I have long had it in Contemplation to establish a Wax Chandlery here and if I can get some Gentleman to join me in the Scheme, as I believe I shall, I will make the Trial. My Circumstances require some Exertion. I know of nothing so promising. Let me have your Opinion. If I determine upon it I shall request you to send over a Master Workman to superintend the Factory. Be so good as to enquire and inform me, what Capital would be requisite for such a Project, in the large Way. I shall depend much on your Encouragement. Yours ever,

F. Hopkinson

RC (DLC); endorsed.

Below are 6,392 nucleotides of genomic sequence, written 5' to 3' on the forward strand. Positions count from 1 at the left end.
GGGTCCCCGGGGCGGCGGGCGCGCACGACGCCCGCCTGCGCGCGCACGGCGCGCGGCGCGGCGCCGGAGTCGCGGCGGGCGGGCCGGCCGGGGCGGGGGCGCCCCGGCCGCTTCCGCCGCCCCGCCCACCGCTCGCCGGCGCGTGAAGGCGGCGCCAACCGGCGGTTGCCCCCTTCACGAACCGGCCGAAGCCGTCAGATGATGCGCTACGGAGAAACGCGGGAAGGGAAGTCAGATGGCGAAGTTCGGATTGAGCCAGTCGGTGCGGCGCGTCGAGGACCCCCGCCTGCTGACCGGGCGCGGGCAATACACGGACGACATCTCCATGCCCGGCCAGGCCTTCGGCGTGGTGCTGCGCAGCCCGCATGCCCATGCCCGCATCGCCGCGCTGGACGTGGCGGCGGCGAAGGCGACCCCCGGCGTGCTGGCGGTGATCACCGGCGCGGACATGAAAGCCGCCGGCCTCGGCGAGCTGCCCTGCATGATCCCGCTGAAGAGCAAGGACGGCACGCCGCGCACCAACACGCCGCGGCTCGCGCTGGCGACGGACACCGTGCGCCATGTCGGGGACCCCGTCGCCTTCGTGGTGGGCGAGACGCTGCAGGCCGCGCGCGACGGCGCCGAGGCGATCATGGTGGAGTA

The author of the series of abominable abuse—a violent attack on the “haughty lordlings of the convention” who had already proclaimed “the chains of despotism … firmly rivetted”—was one Benjamin Workman, who warned the people in the 19 Dec. 1787 issue of the Independent Gazetteer that the “days of a cruel Nero approach fast”; that “the language of a monster, of a Caligula, could not be more imperious” than that of the “well-born and their parasites” of the Convention; and that, worse than anything George III had done, “self-important nabobs” had carried on “diabolical plots, and secret machinations” ever since the revolution to destroy the people’s liberties. This intemperate production of an instructor at the University of Pennsylvania was made the object of Hopkinson’s allegorical satire called “The New Roof,” which appeared in the Penna. Packet for 29 Dec. 1787 and was widely reprinted. At a dinner party in Williamsburg, George Wythe supposed Hopkinson to be the author and Gouverneur and Robert Morris, who were present, concurred; the last made the obvious comment in a letter of 21 Jan. 1788 to Hopkinson that “there always appear some Characteristic Marks in your writings that disclose the Fountain from whence they spring” (quoted in Hastings, Hopkinson, p. 400). Hopkinson’s allegory, however, was more important as a defense of the constitution than as a satire of Workman, and in this respect probably influenced contemporaries as well as historians to exaggerate the defects of the Confederation. In “The New Roof” the Confederation was a great house in need of a new roof after only twelve years and, what was worse, as the consulting architects discovered, was weak in its whole structure: there were thirteen rafters, but these “were not connected by any braces or ties, so as to form a union of strength”; they were in part “thick and heavy” and in part “slight”; and, having been put together “whilst the timber was yet green,” they had become badly warped—some outward, bearing an undue proportion of weight, and some inward, bearing no weight at all. More, “the shingling and lathing had not been secured with iron nails, but only wooden pegs [paper money, as Hopkinson had to explain], which swelling and shrinking by successions of wet and dry weather, had left the shingles so loose, that many of them had been blown away by the wind.” The “cornice”—presumably the Continental Congress-was “so ill proportioned, and so badly put up, as to be neither an ornament nor of use.” Finally, “the roof was so flat as to admit the most idle servants in the family, their playmates and acquaintances, to trample upon and abuse it” (same, p. 398). Hopkinson explained the last to mean a lack of dignity in government, but this really begged the question: this part of the allegory could scarcely mean anything else than an attack upon the levelling process and a defense of the aristocratic principle, an attitude that led Hopkinson and other contemporaries (even Moustier, the newly-arrived French minister) as well as historians to denigrate to an unjustifiable extent the calibre of members of the Continental Congress during the latter part of its existence—a period that certainly included non-entities but also included such men as James Madison, Alexander Hamilton, John Langdon, and others of genuine stature. But “The New Roof” was all the more effective as a weapon for the Federalists because of its graphic oversimplifications which reduced a great political concept to everyday terms.